How This Indian Engineer Raised His GMAT Score To An Elite Level

Aaditya Jain received his MBA in marketing from the Institute of Management Technology in Ghaziabad, India in 2020

This is the story of how I grew my Graduate Management Admission Test score from a 660 to a 720 in three months, becoming the top GMAT score holder at the Institute of Management Technology in Ghaziabad, India. The difference in those 60 additional points brought me from the 79th percentile of all test-takers in the world to the 94th percentile, effectively the difference between being a competitive candidate at Penn State Smeal, where the average MBA class GMAT is 660, to being in the running for Yale School of Management and New York University Stern, where the average class GMAT is 721 (see Average GMAT Scores At The Top 50 Business Schools).

I had decided to pursue an MBA while I was in Vidyamandir classes, preparing for engineering exams, even though at that time I was not sure how I would get into business school. It was only during my final year of engineering school that I decided to sit for the GMAT, in part to increase my chances of getting selected in a top MBA program outside India as well.

One thing I learned the hard way: Work experience is something that plays a huge importance in MBA admissions, and I had just a year of work experience. But more on that later.


As soon as I graduated from Guru Gobind Singh Indraprastha University in Delhi with my engineering degree, I joined UIC Aviotech Enterprises, a leading manufacturer of aircraft refueling and ground support equipment, as a marketing executive. The company provided me with flexible working hours while preparing to take the GMAT.

I began researching how to prepare for the GMAT in the shortest possible time. I kept the official guide by GMAC for the day nearing the D-Day, and came across GyanOne by virtue of the great testimonials that GMAT veterans had given the company. However, before beginning any kind of preparation, I wanted to test the waters — to see where I stood and how far I needed to go. So, because one can take the test multiple times in one year, I appeared for the actual GMAT exam before doing any preparation. And voila! A disheartening 660 appeared on my screen.

I discussed my score with the GyanOne team, and considering my profile, they advised me I would need to score at least a 720 to get admitted to a reputed institute, whether in India or outside. On that day, I remember, I was quite depressed and apprehensive about improving. However, without thinking much — and trusting my gut — I dived in and began my preparation in earnest.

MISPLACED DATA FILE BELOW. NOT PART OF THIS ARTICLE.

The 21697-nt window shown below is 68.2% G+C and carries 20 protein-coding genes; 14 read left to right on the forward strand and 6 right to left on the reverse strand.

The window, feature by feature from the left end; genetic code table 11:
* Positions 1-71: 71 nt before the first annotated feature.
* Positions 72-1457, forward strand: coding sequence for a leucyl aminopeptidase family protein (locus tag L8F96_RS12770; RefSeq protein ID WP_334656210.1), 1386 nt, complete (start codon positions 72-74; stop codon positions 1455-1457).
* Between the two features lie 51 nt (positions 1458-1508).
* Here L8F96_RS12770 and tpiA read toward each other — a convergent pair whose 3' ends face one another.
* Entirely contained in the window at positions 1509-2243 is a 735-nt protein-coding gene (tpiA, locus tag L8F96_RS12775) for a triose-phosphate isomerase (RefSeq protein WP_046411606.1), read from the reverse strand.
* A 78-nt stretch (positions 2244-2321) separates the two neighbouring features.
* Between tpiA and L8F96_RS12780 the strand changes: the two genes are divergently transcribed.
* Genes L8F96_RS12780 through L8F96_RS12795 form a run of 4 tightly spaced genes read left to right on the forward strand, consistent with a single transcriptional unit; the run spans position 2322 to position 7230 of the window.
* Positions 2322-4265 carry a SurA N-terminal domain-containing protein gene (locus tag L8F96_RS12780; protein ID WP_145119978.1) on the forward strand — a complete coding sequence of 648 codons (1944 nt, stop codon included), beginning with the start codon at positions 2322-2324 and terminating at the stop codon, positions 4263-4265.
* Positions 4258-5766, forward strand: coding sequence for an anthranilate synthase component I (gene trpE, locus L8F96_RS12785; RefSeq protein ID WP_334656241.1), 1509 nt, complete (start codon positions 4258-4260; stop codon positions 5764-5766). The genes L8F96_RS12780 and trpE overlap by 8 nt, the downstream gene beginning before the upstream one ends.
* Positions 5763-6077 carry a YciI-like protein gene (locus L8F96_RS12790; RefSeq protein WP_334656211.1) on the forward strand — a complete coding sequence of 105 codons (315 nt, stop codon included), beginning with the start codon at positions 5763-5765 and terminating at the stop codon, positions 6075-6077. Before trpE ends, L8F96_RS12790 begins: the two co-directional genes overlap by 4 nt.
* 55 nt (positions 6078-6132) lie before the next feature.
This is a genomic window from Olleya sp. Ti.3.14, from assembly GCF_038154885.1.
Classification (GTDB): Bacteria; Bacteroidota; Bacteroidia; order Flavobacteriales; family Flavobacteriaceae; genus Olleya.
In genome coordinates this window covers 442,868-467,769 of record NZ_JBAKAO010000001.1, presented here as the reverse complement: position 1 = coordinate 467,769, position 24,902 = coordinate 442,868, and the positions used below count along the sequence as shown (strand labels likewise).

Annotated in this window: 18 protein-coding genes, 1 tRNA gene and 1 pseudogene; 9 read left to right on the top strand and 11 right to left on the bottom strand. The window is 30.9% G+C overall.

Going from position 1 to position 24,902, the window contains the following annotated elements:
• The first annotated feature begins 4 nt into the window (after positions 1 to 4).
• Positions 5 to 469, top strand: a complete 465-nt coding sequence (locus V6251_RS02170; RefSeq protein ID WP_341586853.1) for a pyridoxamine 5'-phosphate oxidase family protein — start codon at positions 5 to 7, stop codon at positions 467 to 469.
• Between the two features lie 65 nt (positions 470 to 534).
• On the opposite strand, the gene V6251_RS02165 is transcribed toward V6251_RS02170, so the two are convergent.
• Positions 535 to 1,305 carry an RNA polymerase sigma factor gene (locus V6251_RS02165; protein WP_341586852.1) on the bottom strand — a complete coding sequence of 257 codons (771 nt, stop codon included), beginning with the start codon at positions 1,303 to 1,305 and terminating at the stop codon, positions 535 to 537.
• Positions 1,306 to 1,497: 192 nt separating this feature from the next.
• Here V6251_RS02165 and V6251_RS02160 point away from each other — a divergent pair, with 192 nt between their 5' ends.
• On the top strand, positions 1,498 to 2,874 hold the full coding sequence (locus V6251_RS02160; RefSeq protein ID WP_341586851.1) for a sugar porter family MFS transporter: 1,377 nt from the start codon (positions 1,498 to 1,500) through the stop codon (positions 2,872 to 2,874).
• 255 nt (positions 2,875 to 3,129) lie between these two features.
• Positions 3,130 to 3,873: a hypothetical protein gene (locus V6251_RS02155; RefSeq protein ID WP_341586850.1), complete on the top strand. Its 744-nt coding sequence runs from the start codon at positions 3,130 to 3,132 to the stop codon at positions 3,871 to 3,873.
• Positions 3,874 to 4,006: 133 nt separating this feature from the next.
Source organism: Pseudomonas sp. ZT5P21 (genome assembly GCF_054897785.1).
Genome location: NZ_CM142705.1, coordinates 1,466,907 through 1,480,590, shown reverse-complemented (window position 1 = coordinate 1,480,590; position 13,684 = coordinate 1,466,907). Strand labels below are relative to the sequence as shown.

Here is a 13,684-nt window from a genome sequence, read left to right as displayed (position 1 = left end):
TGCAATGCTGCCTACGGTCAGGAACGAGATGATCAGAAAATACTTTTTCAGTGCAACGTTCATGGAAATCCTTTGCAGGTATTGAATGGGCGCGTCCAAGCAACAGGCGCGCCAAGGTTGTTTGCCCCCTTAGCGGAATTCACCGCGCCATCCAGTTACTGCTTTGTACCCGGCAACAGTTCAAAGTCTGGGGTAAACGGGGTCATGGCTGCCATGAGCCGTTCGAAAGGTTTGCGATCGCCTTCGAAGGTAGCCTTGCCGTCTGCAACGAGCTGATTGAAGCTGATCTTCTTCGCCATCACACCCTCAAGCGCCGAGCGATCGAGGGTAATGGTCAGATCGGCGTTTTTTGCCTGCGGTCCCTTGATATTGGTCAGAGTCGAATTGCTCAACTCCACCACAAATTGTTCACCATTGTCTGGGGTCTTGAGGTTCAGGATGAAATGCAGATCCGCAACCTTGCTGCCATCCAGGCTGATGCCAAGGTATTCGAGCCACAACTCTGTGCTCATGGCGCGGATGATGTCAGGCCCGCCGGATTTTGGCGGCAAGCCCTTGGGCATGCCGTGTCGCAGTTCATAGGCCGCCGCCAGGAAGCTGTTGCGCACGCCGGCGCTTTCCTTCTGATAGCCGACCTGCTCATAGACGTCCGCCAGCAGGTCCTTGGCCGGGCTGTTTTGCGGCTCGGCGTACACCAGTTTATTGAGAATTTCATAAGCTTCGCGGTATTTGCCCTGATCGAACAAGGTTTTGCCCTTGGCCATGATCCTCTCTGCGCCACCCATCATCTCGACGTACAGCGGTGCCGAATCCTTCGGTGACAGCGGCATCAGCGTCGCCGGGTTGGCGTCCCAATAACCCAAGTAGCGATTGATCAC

I broke down each section of GMAT — Verbal, Quant, and Integrated Reasoning — by topic and difficulty level. I also did a deep analysis of each question that I got wrong while practicing; this practice really paid off later. Then I filled my schedule with timed small tests of GMAT every day for the next three months. I also appeared for four-hour mocks, the frequency of which increased to every alternate day toward the end of my preparation.

Initially, I was not able to improve much and began losing hope when my hard work was not showing results for the first two months. But with the help of the GyanOne team, I changed my approach. I spent the next week going through all the rules of GMAT again, understanding the rationale behind them, and not taking them by their word. After doing this exercise, when I again began appearing for small timed tests, I managed to achieve a huge improvement in my overall scores.

Still, long reading comprehension passages were still a problem for a guy who was not in the habit of sitting in one place for a long time to go through long and comprehensive pieces of writing. But I took up the challenge and began practicing the hard level of the test’s RC passages in a timed manner, after which the easy and medium level of passages seemed like a cakewalk to me. By the last two weeks of my preparation, I began appearing for mocks every alternate day, analyzing the same on the days in between. To my surprise, I began scoring in the range of 760-780 — and that too, quite frequently.


By this time I had decided that it was time to set the date and appear for the real exam. I had set my birthdate, August 31, as D-Day. After a long night of disturbed sleep, I appeared for my exam. After four hours of being grilled, I had the sweetest present on my screen: a 720. It was the combined result of three months of relentless hard work — and help from the GyanOne team.

When I took admission to the post-graduate diploma in management program (the Indian equivalent of an MBA program) at IMT, Ghaziabad, I was informed by the admissions department that I was the highest GMAT score holder at the institute, a fact recognized by the Graduate Management Admission Council.

When I look back on my GMAT journey, I can relate my key learnings with my life experiences: Don’t trust what you experience blindly. Instead, it is very important that one analyzes a situation rationally before making a call. This applies to the way I tackled the GMAT questions, as it does real-life experiences. And the way I prepared for the RC passages can be seen as a way to prepare for the worst so that even the hard experiences seem like a cakewalk.

Aaditya Jain received his MBA in marketing from the Institute of Management Technology in Ghaziabad, India in 2020. Currently a Senior Business Development Analyst at an MNC in the IT industry in India, he has a zeal to learn new skills and utilize them to polish them further, specifically in Martech, which he does by valuing the most precious currency: time.

Questions about this article? Email us or leave a comment below.